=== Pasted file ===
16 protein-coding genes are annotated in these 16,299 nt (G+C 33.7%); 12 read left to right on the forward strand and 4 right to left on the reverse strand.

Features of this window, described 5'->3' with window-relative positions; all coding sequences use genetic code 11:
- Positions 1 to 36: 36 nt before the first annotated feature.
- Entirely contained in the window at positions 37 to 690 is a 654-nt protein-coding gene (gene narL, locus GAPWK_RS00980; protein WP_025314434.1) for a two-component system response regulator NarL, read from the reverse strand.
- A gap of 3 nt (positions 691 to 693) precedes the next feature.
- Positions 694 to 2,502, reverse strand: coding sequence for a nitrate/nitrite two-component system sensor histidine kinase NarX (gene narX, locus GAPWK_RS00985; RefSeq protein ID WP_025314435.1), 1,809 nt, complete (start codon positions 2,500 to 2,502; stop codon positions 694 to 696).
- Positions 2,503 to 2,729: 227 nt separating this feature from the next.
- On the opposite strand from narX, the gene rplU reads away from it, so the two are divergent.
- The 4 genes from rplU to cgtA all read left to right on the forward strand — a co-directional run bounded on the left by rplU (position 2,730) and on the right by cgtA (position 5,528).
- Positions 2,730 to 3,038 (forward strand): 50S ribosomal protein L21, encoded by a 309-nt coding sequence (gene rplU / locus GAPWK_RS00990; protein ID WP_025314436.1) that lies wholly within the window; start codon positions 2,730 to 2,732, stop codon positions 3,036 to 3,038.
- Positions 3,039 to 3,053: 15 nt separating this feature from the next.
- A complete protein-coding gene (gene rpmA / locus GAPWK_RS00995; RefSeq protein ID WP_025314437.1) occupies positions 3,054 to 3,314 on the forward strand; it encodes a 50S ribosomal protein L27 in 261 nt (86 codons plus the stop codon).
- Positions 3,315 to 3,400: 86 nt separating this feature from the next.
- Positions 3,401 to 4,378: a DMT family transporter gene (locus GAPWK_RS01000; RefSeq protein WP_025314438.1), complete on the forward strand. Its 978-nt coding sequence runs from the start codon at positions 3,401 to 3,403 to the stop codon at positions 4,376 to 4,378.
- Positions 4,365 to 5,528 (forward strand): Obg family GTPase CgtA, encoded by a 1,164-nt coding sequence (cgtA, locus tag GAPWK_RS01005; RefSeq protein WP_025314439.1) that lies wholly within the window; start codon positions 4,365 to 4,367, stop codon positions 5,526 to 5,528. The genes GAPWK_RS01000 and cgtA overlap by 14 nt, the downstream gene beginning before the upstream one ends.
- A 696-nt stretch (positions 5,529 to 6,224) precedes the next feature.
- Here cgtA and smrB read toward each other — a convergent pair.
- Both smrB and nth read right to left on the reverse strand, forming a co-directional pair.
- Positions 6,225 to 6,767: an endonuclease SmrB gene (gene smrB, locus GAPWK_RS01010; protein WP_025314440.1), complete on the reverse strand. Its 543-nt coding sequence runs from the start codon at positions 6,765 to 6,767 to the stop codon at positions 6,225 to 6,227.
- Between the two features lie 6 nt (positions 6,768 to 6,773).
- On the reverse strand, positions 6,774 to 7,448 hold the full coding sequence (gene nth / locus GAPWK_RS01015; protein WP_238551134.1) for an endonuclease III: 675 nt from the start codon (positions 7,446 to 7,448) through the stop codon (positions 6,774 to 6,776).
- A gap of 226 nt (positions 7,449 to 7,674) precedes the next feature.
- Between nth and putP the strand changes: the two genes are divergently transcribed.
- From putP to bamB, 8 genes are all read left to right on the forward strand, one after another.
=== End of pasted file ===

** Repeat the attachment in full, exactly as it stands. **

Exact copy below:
16 protein-coding genes are annotated in these 16,299 nt (G+C 33.7%); 12 read left to right on the forward strand and 4 right to left on the reverse strand.

Features of this window, described 5'->3' with window-relative positions; all coding sequences use genetic code 11:
- Positions 1 to 36: 36 nt before the first annotated feature.
- Entirely contained in the window at positions 37 to 690 is a 654-nt protein-coding gene (gene narL, locus GAPWK_RS00980; protein WP_025314434.1) for a two-component system response regulator NarL, read from the reverse strand.
- A gap of 3 nt (positions 691 to 693) precedes the next feature.
- Positions 694 to 2,502, reverse strand: coding sequence for a nitrate/nitrite two-component system sensor histidine kinase NarX (gene narX, locus GAPWK_RS00985; RefSeq protein ID WP_025314435.1), 1,809 nt, complete (start codon positions 2,500 to 2,502; stop codon positions 694 to 696).
- Positions 2,503 to 2,729: 227 nt separating this feature from the next.
- On the opposite strand from narX, the gene rplU reads away from it, so the two are divergent.
- The 4 genes from rplU to cgtA all read left to right on the forward strand — a co-directional run bounded on the left by rplU (position 2,730) and on the right by cgtA (position 5,528).
- Positions 2,730 to 3,038 (forward strand): 50S ribosomal protein L21, encoded by a 309-nt coding sequence (gene rplU / locus GAPWK_RS00990; protein ID WP_025314436.1) that lies wholly within the window; start codon positions 2,730 to 2,732, stop codon positions 3,036 to 3,038.
- Positions 3,039 to 3,053: 15 nt separating this feature from the next.
- A complete protein-coding gene (gene rpmA / locus GAPWK_RS00995; RefSeq protein ID WP_025314437.1) occupies positions 3,054 to 3,314 on the forward strand; it encodes a 50S ribosomal protein L27 in 261 nt (86 codons plus the stop codon).
- Positions 3,315 to 3,400: 86 nt separating this feature from the next.
- Positions 3,401 to 4,378: a DMT family transporter gene (locus GAPWK_RS01000; RefSeq protein WP_025314438.1), complete on the forward strand. Its 978-nt coding sequence runs from the start codon at positions 3,401 to 3,403 to the stop codon at positions 4,376 to 4,378.
- Positions 4,365 to 5,528 (forward strand): Obg family GTPase CgtA, encoded by a 1,164-nt coding sequence (cgtA, locus tag GAPWK_RS01005; RefSeq protein WP_025314439.1) that lies wholly within the window; start codon positions 4,365 to 4,367, stop codon positions 5,526 to 5,528. The genes GAPWK_RS01000 and cgtA overlap by 14 nt, the downstream gene beginning before the upstream one ends.
- A 696-nt stretch (positions 5,529 to 6,224) precedes the next feature.
- Here cgtA and smrB read toward each other — a convergent pair.
- Both smrB and nth read right to left on the reverse strand, forming a co-directional pair.
- Positions 6,225 to 6,767: an endonuclease SmrB gene (gene smrB, locus GAPWK_RS01010; protein WP_025314440.1), complete on the reverse strand. Its 543-nt coding sequence runs from the start codon at positions 6,765 to 6,767 to the stop codon at positions 6,225 to 6,227.
- Between the two features lie 6 nt (positions 6,768 to 6,773).
- On the reverse strand, positions 6,774 to 7,448 hold the full coding sequence (gene nth / locus GAPWK_RS01015; protein WP_238551134.1) for an endonuclease III: 675 nt from the start codon (positions 7,446 to 7,448) through the stop codon (positions 6,774 to 6,776).
- A gap of 226 nt (positions 7,449 to 7,674) precedes the next feature.
- Between nth and putP the strand changes: the two genes are divergently transcribed.
- From putP to bamB, 8 genes are all read left to right on the forward strand, one after another.